>> SHAWN HARRIS: Absolutely. Leaving that service especially, you know, coming from a battlefield-type situation, making that transition, you know, there is work that may need to be done physically just to make themselves ready for work. There may be work that needs to be done to overcome invisible injuries, you know, so they can have the right mindset to sustain employment in the marketplace. And that's why, I think we develop these other programs to try to, you know, again, build that solid foundation to make that transition and also supporting the caregivers to the warriors. They are going through everything with the warriors. And helping them overcome, you know, and live with, you know, these disabilities that were brought on through the military service.

     >> JOYCE BENDER: Yes. I'm glad you mentioned the non-apparent disabilities. For example, post traumatic stress disorder or traumatic brain injury. And again, this is with people with disabilities not just Veterans with disabilities. But when someone says they want to hire a Veteran with a disability, a lot of times they seem much more comfortable if the person had an amputation or they are in a wheelchair or they are deaf or have lost their vision, you know, in combat. But when it is post traumatic stress disorder or traumatic brain injury it seems so much different. And yet those are the two biggest injuries from the war.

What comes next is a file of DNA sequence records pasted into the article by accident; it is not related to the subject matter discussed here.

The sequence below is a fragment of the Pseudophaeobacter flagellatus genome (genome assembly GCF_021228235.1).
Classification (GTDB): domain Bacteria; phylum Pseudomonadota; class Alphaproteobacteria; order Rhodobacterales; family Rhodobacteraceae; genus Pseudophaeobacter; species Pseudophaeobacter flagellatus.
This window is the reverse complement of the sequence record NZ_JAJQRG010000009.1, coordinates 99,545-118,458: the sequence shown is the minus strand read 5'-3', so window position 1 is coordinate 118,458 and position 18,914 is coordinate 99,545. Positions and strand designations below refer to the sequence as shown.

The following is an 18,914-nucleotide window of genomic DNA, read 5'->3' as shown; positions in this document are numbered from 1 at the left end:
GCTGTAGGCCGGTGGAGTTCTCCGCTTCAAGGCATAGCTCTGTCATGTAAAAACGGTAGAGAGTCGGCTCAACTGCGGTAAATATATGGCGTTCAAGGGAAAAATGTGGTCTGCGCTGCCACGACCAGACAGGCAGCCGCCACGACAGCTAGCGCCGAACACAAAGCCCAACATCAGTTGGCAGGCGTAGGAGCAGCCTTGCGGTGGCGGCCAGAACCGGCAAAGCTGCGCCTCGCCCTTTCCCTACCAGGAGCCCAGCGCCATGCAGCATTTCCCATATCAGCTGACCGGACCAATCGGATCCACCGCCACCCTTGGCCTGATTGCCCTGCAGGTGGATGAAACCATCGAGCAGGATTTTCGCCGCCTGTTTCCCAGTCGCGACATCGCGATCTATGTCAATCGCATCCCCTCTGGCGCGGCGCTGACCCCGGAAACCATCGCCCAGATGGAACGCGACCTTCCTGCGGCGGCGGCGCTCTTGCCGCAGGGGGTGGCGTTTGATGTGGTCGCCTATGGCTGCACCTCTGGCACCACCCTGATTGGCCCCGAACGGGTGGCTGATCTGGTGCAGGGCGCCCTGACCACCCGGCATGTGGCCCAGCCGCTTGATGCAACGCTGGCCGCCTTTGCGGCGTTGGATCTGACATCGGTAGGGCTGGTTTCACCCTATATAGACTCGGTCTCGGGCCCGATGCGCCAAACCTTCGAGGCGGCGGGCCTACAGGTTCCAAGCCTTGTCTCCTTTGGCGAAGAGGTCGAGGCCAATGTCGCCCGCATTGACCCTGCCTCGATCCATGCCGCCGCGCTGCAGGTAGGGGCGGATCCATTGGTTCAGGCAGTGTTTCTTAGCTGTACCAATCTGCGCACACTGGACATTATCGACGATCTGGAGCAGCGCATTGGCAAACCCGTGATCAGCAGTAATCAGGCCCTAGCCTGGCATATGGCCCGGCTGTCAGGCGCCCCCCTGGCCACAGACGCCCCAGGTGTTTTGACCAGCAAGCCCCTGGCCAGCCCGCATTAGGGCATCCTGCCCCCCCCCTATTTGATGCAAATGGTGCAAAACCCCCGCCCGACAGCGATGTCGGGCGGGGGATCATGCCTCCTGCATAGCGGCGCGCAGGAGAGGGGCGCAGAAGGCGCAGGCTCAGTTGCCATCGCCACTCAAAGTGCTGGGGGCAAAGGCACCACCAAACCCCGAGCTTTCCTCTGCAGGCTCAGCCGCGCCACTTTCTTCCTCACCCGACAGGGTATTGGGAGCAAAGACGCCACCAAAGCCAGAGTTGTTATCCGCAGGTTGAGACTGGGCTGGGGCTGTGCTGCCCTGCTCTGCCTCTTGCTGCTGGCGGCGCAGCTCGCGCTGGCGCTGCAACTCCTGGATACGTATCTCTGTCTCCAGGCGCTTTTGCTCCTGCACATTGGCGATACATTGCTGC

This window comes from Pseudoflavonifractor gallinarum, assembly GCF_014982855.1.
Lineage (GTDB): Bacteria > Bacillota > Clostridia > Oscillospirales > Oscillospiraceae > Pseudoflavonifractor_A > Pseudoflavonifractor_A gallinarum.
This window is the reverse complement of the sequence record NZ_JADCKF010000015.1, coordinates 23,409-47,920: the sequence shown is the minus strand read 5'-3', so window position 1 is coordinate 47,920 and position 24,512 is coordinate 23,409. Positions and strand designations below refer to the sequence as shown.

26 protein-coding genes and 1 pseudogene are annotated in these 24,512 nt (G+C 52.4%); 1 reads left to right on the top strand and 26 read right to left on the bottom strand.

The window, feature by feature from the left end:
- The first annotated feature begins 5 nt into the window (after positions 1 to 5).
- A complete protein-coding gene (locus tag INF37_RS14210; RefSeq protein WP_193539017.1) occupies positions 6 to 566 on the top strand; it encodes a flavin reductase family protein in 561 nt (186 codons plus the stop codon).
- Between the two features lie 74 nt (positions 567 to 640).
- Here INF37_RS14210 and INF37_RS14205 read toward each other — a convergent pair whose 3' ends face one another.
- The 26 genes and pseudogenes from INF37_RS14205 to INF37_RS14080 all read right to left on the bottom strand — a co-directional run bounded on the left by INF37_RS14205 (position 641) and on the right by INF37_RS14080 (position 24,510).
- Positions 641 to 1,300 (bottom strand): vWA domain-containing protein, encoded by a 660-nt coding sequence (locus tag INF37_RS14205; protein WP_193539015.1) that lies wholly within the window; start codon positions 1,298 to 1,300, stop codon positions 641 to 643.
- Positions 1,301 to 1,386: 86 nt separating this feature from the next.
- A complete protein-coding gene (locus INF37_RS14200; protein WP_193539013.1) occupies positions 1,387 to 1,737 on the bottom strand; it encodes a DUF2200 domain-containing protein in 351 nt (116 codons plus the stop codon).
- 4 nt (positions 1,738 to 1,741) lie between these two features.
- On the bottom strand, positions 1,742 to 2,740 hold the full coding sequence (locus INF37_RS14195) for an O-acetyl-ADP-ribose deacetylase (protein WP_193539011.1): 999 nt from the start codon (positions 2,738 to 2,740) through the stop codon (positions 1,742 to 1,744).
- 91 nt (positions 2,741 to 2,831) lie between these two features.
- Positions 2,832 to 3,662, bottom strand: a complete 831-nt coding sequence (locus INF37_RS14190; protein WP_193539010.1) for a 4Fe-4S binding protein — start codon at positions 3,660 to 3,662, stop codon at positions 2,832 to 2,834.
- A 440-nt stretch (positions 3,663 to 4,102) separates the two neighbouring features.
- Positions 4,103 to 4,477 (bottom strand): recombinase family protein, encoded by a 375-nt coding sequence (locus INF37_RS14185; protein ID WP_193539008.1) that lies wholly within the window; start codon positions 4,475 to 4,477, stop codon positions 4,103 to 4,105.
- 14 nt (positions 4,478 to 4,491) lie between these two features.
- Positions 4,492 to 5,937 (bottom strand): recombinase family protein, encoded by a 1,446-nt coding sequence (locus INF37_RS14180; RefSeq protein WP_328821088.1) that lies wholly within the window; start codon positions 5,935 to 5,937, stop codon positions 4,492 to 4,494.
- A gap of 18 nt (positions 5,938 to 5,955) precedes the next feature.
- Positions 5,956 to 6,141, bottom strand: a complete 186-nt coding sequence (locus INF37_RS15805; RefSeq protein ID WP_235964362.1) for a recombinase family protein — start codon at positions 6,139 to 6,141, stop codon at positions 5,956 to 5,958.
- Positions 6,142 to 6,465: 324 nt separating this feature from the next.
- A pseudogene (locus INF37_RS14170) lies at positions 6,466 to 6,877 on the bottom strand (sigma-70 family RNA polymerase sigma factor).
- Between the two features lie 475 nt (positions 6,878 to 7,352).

>> SHAWN HARRIS: Absolutely, absolutely. And I would have to agree with you. I think there is a bit of a stigma there, you know, to overcome and I know the Wounded Warrior Project, they've spent a lot of time and effort, you know, educating and trying to educate employers, you know, about PTSD and what PTSD looks like. What it might look like in the marketplace. You know, there are a lot of different traumas, you know, is what causes. Trauma is what causes PTSD and it's something that's so new. We didn't have this -- didn't have a label for this in the earlier eras of Veterans that were leaving the military. So just education, trying to overcome, you know, answer the questions and overcome the stigma is something we really focused on trying to do and helping employers understand what reasonable accommodation looks like, you know, in that kind of situation, you know? I think certainly it makes things a little bit easier.

     >> JOYCE BENDER: That is right. I agree 100%. Well, it's on the half hour. It's our news break. Advocacy matters with our great anchor Peri Jude Radecic. Are you with us?

     >> I am. Good afternoon, Joyce.

     >> JOYCE BENDER: Good afternoon to you also. What do you have for us today?